Successful candidates will have a master/diploma either in Engineering, Physics, biochemistry, microengineering or related fields. You are highly motivated, have a strong interest in MEMS/NEMS based sensing methods, μfluidics, instrumentation development, as well as complementary simulation and design. Ideally, you have an experience in one or several of the following areas: MEMS/NEMS resonators, μfluidics (micro- and nano- scale flow phenomena), biology, simulation methods (finite elements based or others), labview programming. Applicants need no experience in microfabrication techniques, however a profound understanding of sensors for biological applications is a plus. A target-oriented, structured attitude and team spirit are absolutely necessary. Excellent communication skills and fluency in English are required (working language will be either French or English). We further expect creativity in problem solving and integrative skills.
· We offer Excellent working conditions in a highly interdisciplinary environment (http://www-leti.cea.fr/en ). Further information on the working group can be found at: http://www.nanobio.fr/ (Science Park, campus West), and http://www-liphy.ujf-grenoble.fr/ (group of Elisabeth Charlaix)
The position is limited to a three years contract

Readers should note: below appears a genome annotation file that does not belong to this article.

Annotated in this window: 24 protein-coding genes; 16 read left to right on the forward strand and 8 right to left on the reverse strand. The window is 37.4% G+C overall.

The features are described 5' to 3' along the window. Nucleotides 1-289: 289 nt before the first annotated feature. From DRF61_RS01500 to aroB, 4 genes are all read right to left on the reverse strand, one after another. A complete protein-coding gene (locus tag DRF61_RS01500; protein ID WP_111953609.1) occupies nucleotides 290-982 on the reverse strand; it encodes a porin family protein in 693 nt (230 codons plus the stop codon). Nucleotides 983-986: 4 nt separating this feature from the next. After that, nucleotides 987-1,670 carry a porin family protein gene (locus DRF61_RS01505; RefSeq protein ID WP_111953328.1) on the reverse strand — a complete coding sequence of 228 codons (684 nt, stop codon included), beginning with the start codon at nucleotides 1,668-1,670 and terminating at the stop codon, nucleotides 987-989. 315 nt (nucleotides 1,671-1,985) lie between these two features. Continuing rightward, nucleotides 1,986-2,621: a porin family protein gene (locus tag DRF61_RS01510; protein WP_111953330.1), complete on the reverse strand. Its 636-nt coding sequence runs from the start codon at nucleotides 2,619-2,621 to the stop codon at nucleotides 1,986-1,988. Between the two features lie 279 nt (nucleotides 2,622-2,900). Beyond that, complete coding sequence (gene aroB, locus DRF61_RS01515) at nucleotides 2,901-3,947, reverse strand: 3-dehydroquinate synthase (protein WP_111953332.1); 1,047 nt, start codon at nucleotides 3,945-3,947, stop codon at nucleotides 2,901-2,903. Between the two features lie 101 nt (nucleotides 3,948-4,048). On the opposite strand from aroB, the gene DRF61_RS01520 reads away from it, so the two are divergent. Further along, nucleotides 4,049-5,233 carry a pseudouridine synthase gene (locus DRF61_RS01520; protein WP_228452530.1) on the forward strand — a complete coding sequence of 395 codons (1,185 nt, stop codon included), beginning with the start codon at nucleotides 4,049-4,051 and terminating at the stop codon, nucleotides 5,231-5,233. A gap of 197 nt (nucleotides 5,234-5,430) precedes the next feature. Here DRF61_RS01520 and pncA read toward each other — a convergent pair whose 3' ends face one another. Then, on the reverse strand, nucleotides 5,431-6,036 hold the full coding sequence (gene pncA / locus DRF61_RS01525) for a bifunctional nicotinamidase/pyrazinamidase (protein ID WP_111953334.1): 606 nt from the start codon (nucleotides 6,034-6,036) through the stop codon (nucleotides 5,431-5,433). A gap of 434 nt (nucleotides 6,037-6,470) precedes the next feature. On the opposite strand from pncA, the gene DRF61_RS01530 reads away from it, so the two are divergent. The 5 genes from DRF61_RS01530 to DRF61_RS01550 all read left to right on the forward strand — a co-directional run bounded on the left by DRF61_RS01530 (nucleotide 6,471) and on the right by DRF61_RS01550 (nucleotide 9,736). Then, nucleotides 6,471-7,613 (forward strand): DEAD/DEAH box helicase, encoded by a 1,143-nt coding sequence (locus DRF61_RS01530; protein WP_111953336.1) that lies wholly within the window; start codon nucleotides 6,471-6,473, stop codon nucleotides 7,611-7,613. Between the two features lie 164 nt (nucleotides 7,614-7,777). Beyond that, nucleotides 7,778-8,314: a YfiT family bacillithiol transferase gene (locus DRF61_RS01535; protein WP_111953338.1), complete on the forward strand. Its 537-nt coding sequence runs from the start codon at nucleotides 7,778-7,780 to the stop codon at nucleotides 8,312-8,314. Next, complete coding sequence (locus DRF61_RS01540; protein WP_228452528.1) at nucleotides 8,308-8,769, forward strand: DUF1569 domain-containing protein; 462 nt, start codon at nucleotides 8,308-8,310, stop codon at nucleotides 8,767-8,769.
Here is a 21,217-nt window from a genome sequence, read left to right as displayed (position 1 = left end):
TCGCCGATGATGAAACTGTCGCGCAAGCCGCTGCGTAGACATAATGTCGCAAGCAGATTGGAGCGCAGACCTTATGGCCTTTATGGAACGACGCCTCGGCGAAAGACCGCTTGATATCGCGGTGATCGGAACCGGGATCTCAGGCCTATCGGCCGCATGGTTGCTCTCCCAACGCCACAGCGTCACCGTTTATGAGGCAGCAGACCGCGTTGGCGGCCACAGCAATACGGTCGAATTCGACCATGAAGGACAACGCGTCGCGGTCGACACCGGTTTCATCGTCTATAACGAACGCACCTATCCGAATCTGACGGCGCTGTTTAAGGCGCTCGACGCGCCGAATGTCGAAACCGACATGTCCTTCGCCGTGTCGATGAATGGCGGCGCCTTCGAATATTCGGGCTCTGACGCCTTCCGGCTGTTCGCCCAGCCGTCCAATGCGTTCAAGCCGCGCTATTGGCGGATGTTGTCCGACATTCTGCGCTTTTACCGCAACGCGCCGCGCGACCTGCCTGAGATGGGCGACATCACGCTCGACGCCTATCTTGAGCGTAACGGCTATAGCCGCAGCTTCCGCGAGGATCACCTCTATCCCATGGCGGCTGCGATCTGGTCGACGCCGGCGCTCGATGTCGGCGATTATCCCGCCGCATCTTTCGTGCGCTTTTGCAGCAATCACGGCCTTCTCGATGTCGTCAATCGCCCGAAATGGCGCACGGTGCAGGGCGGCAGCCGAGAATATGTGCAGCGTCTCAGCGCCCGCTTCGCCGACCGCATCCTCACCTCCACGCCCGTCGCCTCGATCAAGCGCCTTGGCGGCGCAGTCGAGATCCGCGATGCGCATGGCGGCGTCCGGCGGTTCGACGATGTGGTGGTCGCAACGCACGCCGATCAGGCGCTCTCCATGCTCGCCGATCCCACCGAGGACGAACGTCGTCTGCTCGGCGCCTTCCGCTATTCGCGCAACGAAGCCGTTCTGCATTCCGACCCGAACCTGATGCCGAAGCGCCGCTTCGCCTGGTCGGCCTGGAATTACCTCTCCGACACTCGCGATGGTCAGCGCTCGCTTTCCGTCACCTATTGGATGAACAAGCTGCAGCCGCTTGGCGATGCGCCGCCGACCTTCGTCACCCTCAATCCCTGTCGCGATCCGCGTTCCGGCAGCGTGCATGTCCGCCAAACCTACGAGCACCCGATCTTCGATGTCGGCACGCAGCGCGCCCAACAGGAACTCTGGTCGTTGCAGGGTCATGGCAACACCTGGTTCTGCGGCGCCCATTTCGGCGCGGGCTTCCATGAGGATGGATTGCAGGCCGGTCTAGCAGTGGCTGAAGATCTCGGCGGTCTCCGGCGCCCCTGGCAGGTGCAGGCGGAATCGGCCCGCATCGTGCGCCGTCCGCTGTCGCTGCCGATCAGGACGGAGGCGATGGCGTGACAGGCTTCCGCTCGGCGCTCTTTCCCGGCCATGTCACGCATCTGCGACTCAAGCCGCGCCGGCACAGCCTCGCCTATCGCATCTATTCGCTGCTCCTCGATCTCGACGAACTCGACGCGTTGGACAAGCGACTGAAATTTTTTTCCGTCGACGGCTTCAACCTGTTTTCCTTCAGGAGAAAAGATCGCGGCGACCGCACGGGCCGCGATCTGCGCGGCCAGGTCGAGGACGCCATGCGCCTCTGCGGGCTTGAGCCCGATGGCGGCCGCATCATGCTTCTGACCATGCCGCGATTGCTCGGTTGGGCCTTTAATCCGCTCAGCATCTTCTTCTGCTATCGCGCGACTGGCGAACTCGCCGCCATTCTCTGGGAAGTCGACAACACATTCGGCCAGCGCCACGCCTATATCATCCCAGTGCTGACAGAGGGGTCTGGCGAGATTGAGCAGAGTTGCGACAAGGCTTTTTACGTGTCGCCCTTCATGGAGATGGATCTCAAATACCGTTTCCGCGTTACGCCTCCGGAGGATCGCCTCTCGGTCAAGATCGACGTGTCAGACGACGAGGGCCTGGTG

Starting date: The intended thesis project should start around October-November 2013
· Thesis host location : CEA/LETI, MINATEC Campus | 17 rue des Martyrs | 38054 Grenoble Cedex 9 France ; www.leti.fr
· Application: Candidate should send CV, Cover Letter and References to: email@example.com
1 J.L. Arlett J.L., E.B. Myers, M.L. Roukes, Comparative advantages of mechanical biosensors. Nat Nanotechnol. 6(4), 203-15 (2011)
2 Y.T. Yang, C. Callegari, X.L. Feng, K.L. Ekinci, & M.L. Roukes, Zeptogram-scale nanomechanical mass sensing. Nano Letters 6, 583-586 (2006).
3 T. P. Burg and S. R. Manalis, “Suspended microchannel resonators for biomolecular detection,” Appl. Phys. Lett., vol. 83, no. 13, pp.
2698–2700, Sep. 2003.
4 T. P. Burg, M. Godin, S. M. Knudsen, W. Shen, G. Carlson, J. S. Foster, K. Babcock, and S. R. Manalis, “Weighing of biomolecules,
single cells and single nanoparticles in fluid,” Nature, vol. 446, no. 26, pp. 1066–1069, Apr. 2007.
5 V. Agache, G. Blanco Gomez, et al, Lab On a Chip, Vol. 11, No 15, pp. 2598-2603, June 2011.
6 V. Agache et al, Proceedings of IEEE MEMS 2011, pp.157-160, Mexico, January 23-27, 2011.
7 G. Blanco-Gomez, and V. Agache, IEEE Journal of Microelectromechanical Systems, Vol. 21, No. 1, pp. 224-234, Feb. 2012.
8 G. Blanco-Gomez, E. Trioux, and V. Agache, IEEE Electron Device Letters, Vol. 33, No. 4, pp. 609-611, April 2012
9 J. Lee, W. J. Shen, K. Payer, T. P. Burg and S. R. Manalis, Nano Lett., 2010, 10, 2537–2542.